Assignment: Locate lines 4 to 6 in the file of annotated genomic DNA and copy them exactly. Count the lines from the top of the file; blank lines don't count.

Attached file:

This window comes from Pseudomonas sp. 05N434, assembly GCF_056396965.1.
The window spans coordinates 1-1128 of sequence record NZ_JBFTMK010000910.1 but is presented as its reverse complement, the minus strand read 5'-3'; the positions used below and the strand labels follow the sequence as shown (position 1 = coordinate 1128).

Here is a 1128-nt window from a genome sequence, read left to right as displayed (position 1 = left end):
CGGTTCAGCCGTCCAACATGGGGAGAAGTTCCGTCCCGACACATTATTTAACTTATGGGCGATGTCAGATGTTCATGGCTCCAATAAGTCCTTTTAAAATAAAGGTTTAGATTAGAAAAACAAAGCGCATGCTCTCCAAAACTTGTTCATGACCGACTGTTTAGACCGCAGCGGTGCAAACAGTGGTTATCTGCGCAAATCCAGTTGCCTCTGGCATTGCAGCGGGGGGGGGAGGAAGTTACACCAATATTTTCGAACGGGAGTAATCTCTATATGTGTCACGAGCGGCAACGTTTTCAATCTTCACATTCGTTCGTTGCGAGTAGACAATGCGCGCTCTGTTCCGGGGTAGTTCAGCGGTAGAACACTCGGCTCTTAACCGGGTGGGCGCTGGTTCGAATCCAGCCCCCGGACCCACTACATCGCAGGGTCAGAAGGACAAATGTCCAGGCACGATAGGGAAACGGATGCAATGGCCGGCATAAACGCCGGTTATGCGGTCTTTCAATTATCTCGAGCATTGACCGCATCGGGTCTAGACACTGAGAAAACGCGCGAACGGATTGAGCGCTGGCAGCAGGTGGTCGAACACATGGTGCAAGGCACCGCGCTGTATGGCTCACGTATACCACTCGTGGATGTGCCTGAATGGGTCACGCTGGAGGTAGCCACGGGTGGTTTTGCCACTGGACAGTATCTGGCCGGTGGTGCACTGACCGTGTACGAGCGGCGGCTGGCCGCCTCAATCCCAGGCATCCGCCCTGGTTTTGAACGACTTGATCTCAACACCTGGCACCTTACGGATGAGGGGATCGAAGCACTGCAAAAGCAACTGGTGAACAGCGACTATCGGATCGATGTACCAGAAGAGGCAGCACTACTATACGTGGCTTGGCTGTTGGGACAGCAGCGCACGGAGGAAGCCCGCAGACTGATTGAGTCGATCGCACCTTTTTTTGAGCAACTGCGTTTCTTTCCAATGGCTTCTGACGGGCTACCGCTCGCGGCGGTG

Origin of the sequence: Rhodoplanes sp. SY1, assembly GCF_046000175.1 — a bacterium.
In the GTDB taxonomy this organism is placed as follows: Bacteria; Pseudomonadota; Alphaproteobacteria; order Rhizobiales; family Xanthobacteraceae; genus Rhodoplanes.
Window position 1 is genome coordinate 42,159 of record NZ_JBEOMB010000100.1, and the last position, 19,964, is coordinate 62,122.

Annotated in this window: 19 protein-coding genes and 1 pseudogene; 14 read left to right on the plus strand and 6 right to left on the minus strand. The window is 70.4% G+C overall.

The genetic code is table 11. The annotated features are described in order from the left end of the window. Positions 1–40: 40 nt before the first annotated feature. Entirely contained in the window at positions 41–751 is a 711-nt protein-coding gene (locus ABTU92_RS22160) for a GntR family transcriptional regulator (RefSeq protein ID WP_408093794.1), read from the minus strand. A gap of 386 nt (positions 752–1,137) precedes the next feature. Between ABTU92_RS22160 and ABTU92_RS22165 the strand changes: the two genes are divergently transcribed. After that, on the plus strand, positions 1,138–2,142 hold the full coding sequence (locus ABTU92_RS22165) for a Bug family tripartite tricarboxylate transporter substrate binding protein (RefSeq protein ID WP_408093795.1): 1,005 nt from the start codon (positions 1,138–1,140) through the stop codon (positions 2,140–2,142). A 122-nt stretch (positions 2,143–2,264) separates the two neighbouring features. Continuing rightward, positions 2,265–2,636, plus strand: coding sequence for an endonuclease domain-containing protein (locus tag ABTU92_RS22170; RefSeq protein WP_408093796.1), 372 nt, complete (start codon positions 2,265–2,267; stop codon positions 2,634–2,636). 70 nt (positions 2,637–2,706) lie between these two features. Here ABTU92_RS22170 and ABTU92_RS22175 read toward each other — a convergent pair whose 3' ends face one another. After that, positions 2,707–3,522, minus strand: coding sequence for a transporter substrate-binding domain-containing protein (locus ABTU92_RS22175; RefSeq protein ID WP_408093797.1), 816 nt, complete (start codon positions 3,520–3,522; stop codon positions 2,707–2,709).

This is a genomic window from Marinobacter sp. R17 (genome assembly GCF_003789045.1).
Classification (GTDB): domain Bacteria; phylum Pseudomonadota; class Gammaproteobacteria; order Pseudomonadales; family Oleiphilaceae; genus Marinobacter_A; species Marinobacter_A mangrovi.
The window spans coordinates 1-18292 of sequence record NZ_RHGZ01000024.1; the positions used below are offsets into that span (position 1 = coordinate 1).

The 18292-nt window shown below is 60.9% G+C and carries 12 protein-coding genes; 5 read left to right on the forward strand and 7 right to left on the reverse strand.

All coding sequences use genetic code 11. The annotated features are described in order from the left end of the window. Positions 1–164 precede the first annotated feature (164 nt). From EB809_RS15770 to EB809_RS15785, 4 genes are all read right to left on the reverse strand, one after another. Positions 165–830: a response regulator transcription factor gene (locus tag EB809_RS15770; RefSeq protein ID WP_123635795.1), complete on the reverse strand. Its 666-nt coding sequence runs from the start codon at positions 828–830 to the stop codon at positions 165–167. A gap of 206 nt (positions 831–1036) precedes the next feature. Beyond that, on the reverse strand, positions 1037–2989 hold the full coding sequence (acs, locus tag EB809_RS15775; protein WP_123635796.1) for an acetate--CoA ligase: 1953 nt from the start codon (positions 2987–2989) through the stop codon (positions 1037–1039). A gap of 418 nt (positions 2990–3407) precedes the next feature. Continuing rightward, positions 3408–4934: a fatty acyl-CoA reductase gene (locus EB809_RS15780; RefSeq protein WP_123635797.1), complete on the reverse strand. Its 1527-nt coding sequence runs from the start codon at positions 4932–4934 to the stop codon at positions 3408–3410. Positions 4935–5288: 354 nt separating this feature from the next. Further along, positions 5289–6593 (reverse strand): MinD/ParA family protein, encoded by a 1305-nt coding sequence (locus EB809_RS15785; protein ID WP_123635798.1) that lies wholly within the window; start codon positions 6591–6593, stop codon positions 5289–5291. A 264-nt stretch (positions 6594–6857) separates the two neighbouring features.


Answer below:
CGGTTCAGCCGTCCAACATGGGGAGAAGTTCCGTCCCGACACATTATTTAACTTATGGGCGATGTCAGATGTTCATGGCTCCAATAAGTCCTTTTAAAATAAAGGTTTAGATTAGAAAAACAAAGCGCATGCTCTCCAAAACTTGTTCATGACCGACTGTTTAGACCGCAGCGGTGCAAACAGTGGTTATCTGCGCAAATCCAGTTGCCTCTGGCATTGCAGCGGGGGGGGGAGGAAGTTACACCAATATTTTCGAACGGGAGTAATCTCTATATGTGTCACGAGCGGCAACGTTTTCAATCTTCACATTCGTTCGTTGCGAGTAGACAATGCGCGCTCTGTTCCGGGGTAGTTCAGCGGTAGAACACTCGGCTCTTAACCGGGTGGGCGCTGGTTCGAATCCAGCCCCCGGACCCACTACATCGCAGGGTCAGAAGGACAAATGTCCAGGCACGATAGGGAAACGGATGCAATGGCCGGCATAAACGCCGGTTATGCGGTCTTTCAATTATCTCGAGCATTGACCGCATCGGGTCTAGACACTGAGAAAACGCGCGAACGGATTGAGCGCTGGCAGCAGGTGGTCGAACACATGGTGCAAGGCACCGCGCTGTATGGCTCACGTATACCACTCGTGGATGTGCCTGAATGGGTCACGCTGGAGGTAGCCACGGGTGGTTTTGCCACTGGACAGTATCTGGCCGGTGGTGCACTGACCGTGTACGAGCGGCGGCTGGCCGCCTCAATCCCAGGCATCCGCCCTGGTTTTGAACGACTTGATCTCAACACCTGGCACCTTACGGATGAGGGGATCGAAGCACTGCAAAAGCAACTGGTGAACAGCGACTATCGGATCGATGTACCAGAAGAGGCAGCACTACTATACGTGGCTTGGCTGTTGGGACAGCAGCGCACGGAGGAAGCCCGCAGACTGATTGAGTCGATCGCACCTTTTTTTGAGCAACTGCGTTTCTTTCCAATGGCTTCTGACGGGCTACCGCTCGCGGCGGTG

Origin of the sequence: Rhodoplanes sp. SY1, assembly GCF_046000175.1 — a bacterium.
In the GTDB taxonomy this organism is placed as follows: Bacteria; Pseudomonadota; Alphaproteobacteria; order Rhizobiales; family Xanthobacteraceae; genus Rhodoplanes.